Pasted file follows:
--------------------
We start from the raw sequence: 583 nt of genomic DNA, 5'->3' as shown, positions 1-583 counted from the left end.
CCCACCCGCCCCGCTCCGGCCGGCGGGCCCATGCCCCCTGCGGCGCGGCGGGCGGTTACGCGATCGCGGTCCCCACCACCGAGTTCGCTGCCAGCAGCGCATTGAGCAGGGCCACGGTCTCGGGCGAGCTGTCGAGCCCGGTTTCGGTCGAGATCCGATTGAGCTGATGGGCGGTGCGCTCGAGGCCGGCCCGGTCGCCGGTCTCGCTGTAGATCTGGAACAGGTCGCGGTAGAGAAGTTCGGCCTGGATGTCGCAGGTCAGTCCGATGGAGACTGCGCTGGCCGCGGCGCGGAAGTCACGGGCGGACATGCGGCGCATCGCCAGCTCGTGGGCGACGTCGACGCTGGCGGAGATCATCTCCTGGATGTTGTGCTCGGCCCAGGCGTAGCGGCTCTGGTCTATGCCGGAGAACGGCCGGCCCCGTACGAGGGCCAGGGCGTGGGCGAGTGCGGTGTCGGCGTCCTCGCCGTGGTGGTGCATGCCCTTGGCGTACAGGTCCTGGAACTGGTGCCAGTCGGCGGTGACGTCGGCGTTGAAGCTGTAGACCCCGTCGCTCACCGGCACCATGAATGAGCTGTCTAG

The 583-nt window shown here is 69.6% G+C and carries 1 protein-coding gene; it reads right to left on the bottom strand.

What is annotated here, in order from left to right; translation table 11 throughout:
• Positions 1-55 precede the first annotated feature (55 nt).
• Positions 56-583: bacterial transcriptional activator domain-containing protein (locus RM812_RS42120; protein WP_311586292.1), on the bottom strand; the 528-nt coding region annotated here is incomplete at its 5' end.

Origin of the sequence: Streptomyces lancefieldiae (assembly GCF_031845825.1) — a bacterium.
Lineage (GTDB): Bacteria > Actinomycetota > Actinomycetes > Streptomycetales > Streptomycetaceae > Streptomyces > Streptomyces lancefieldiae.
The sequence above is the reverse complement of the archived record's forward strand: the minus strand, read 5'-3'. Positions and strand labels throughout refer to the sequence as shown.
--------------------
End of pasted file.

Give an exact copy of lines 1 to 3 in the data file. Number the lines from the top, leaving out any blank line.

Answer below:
We start from the raw sequence: 583 nt of genomic DNA, 5'->3' as shown, positions 1-583 counted from the left end.
CCCACCCGCCCCGCTCCGGCCGGCGGGCCCATGCCCCCTGCGGCGCGGCGGGCGGTTACGCGATCGCGGTCCCCACCACCGAGTTCGCTGCCAGCAGCGCATTGAGCAGGGCCACGGTCTCGGGCGAGCTGTCGAGCCCGGTTTCGGTCGAGATCCGATTGAGCTGATGGGCGGTGCGCTCGAGGCCGGCCCGGTCGCCGGTCTCGCTGTAGATCTGGAACAGGTCGCGGTAGAGAAGTTCGGCCTGGATGTCGCAGGTCAGTCCGATGGAGACTGCGCTGGCCGCGGCGCGGAAGTCACGGGCGGACATGCGGCGCATCGCCAGCTCGTGGGCGACGTCGACGCTGGCGGAGATCATCTCCTGGATGTTGTGCTCGGCCCAGGCGTAGCGGCTCTGGTCTATGCCGGAGAACGGCCGGCCCCGTACGAGGGCCAGGGCGTGGGCGAGTGCGGTGTCGGCGTCCTCGCCGTGGTGGTGCATGCCCTTGGCGTACAGGTCCTGGAACTGGTGCCAGTCGGCGGTGACGTCGGCGTTGAAGCTGTAGACCCCGTCGCTCACCGGCACCATGAATGAGCTGTCTAG

The 583-nt window shown here is 69.6% G+C and carries 1 protein-coding gene; it reads right to left on the bottom strand.